We experimentally investigate cooperative behaviour in a social dilemma situation, where the socially effcient outcome may be encouraged by risk aversion and/or inequality aversion. The ﬁrst part of our experiment is devoted to the elicitation of subjects’ aversion proﬁle, taking care not to confuse the two dimensions. Subjects are then grouped by three according to their aversion proﬁles, and they interact in a repeated social dilemma game. In this game, agents are characterised by a social status so that the higher the agent’s status, the higher her earnings. Cooperation is costly for a majority of agents at each period, but statuses can be reversed in future periods. We show that cooperation is strongly inﬂuenced by the group’s aversion proﬁle. Groups averse in both dimensions cooperate more than groups averse in only one dimension. Moreover cooperation seems to be more affected by risk aversion, whereas one might interpret cooperative behaviour as an inequality averse or altruistic attitude.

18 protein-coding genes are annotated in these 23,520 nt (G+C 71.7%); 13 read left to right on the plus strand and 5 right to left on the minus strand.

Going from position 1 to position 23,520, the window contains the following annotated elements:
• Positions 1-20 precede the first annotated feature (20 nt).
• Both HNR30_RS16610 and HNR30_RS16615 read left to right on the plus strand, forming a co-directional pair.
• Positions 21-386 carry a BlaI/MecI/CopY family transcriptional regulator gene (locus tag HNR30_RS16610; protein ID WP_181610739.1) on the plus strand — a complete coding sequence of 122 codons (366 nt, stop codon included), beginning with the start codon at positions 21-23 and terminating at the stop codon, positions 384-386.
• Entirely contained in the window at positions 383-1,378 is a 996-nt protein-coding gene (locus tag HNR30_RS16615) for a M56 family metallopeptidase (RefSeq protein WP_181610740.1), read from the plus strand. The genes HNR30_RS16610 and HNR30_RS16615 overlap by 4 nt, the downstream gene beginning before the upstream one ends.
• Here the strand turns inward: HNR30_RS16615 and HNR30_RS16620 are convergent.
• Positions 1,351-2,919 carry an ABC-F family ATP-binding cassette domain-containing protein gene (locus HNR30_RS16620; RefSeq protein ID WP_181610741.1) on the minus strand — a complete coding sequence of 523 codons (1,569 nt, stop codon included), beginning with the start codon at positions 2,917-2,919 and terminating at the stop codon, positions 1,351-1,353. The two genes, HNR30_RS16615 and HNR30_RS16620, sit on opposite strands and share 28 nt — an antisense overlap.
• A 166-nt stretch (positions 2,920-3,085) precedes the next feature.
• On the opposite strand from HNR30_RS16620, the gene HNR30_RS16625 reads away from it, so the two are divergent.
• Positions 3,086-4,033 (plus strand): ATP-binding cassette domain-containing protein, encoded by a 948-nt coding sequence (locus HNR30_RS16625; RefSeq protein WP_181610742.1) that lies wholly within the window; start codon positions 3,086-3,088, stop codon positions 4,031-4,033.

Risk and inequality aversion in social dilemmas
14 January 2014